These energy-efficient cement blocks have already been used for demonstration purposes in a new building at the Swiss embassy in New Delhi, with excellent results. We're working with a coalition of interests made up of the Swiss Federal Institute of Technology Lausanne and an Indian university, the firms Holcim and Lafarge, as well as a Cuban university which developed the original concept for the new cement-making process. India will be showcasing the LC3 project in its pavilion in Paris. If the project generates interest in China as well – which we're working on – it could have major implications, given that China accounts for 50% of global cement production and consumption. 

Why does climate change pose a particular threat to developing countries?

Climate change is a major additional challenge associated with poverty reduction. Rising food prices, often caused by the effects of climate change, are a big problem for the world's poor, who also tend to be dependent on income from agriculture and are disproportionately affected by flooding and drought. To put it briefly, the progress made on development and poverty reduction in recent decades could be jeopardised or even cancelled out by the increasing impact of climate change.

A World Bank report, "Shock Waves: Managing the Impacts of Climate Change on Poverty" (see infobox), published in November 2015, claims that at least 100 million people in developing countries will be plunged into or back into poverty by 2030 unless current trends are reversed. According to the report, development cooperation should already be focusing on increased resilience and practical adaptation measures, as it is no longer possible to reduce global warming sufficiently by 2030.

This is something that Swiss development cooperation has recognised for some time. When financing climate measures in developing countries, Switzerland is one of the few donor countries to invest more of its funding – some 60% – in adaptation measures than in emissions reduction. Currently, only around 15% of global climate funding is spent on adaptation measures.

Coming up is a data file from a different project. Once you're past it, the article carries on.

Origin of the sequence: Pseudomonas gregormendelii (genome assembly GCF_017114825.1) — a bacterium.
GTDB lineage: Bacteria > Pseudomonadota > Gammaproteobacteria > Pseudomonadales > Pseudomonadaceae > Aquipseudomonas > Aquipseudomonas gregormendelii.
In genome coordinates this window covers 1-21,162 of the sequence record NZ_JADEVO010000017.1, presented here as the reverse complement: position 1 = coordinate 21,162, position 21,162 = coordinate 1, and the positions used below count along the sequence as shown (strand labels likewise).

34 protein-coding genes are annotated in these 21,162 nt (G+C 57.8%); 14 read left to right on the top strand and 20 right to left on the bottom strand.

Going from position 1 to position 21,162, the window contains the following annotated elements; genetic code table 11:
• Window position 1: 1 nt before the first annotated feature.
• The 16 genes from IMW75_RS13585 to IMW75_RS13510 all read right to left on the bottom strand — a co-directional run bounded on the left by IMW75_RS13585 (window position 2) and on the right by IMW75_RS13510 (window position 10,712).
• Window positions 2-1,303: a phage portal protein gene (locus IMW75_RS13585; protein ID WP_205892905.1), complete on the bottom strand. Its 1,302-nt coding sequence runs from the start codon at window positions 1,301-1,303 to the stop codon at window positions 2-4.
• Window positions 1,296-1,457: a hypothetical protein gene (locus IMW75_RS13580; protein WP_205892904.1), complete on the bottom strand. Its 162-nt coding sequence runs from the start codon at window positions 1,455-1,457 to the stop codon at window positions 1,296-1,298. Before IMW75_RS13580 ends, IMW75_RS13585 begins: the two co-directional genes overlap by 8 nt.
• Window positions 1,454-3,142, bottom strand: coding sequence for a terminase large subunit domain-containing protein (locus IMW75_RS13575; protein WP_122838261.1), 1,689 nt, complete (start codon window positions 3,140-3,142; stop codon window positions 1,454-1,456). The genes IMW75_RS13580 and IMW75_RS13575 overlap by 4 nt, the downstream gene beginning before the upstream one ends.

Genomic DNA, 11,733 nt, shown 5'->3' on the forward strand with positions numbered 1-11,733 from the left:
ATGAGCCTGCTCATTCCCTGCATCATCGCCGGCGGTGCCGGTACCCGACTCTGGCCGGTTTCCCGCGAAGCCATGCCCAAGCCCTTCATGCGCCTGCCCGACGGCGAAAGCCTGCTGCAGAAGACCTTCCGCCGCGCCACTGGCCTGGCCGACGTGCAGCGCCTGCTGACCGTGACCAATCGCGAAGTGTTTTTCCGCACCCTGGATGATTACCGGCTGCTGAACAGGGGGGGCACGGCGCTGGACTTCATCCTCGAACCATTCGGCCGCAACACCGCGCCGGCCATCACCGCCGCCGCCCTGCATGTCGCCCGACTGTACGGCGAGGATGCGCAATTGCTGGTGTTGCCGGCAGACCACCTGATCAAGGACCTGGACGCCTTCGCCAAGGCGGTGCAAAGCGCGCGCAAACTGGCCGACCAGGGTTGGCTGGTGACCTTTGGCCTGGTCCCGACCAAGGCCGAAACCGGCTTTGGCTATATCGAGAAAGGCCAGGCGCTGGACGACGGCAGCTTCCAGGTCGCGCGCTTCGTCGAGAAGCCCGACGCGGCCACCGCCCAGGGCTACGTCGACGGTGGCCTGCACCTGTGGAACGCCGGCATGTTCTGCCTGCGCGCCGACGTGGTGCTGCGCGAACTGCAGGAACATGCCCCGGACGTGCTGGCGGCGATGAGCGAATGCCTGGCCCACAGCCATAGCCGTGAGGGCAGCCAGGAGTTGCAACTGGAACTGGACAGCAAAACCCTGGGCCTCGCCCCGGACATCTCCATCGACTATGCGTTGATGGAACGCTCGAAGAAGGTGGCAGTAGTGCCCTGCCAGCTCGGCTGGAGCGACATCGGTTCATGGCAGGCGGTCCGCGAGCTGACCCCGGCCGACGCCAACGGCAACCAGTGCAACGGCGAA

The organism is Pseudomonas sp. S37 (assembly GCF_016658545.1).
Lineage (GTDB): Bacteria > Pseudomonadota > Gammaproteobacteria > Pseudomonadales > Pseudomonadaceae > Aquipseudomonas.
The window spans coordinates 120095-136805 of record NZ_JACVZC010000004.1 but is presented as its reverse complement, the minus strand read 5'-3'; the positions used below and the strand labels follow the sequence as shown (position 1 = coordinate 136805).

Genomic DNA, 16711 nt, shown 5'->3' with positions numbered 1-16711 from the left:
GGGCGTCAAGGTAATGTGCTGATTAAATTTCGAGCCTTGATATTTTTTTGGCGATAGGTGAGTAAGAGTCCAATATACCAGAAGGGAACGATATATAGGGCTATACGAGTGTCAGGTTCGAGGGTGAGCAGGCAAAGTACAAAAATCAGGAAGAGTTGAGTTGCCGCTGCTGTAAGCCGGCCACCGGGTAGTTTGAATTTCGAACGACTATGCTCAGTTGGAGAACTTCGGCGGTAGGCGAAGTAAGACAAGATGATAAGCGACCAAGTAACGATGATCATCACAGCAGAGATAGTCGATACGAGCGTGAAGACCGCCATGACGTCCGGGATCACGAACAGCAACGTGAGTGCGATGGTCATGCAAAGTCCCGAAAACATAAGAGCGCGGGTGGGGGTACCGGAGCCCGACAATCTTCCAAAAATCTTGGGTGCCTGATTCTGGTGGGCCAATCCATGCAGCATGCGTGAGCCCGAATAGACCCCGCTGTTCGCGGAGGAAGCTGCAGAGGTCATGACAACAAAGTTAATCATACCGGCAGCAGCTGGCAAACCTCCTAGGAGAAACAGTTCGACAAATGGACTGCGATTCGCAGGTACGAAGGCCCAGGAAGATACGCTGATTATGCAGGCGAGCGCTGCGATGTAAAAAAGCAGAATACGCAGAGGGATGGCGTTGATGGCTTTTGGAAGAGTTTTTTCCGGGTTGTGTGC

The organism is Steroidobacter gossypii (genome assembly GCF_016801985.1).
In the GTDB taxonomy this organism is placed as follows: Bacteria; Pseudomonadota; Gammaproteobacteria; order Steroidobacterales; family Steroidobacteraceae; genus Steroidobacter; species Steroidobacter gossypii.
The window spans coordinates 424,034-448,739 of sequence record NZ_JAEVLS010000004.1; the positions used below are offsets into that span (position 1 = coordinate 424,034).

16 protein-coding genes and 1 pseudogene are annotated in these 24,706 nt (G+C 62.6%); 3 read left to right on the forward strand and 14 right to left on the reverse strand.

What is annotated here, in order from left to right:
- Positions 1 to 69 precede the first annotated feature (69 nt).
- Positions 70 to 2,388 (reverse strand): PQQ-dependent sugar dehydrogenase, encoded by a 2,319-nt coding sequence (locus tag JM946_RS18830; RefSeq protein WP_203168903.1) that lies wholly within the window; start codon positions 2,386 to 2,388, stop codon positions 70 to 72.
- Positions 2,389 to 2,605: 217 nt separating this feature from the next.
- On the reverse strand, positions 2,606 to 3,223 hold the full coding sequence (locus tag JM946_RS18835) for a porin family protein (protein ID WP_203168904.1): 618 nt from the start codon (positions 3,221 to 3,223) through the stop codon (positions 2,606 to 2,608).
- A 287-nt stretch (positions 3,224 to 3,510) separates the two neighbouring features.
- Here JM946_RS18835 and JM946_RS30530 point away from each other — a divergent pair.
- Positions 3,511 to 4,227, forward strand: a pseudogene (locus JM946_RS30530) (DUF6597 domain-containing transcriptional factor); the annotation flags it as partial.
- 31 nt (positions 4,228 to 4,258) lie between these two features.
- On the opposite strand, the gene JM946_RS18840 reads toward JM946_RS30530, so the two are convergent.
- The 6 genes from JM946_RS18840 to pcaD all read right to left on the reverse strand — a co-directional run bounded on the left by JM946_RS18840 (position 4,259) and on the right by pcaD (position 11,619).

Can the goal of limiting global warming to 2 °C by the end of this century be achieved?

The short answer to that question is: we don't know. In Paris we are focusing on measures through to 2030. As I said, around 170 country submissions are on the table. Scientists have already calculated that the combined effect of the reduction targets contained in those submissions will limit global warming to 2.7 °C at best, which is not enough. At the same time, climate scientists don't know for certain what the difference in impact would be between a 2 °C and a 2.7 °C rise in temperature.

While the reality of global warming and its negative consequences are no longer in much doubt, major uncertainties remain as to the exact local impacts of a given amount of global warming. The precautionary principle therefore applies to climate change, as to other global challenges.

Global warming will lead to dramatic rise in poverty, says World Bank

Just days before the opening of COP21, the World Bank has published a new report on the impact of climate change on poverty. The report claims that an additional 100 million people could fall below the extreme poverty threshold by 2030 if nothing is done to combat global warming. While this finding is alarming, the international organisation also identifies solutions for preventing such a scenario, including the rapid implementation of social and environmental measures specially adapted to the populations concerned. 

World Bank report: "Shock Waves: Managing the Impacts of Climate Change on Poverty"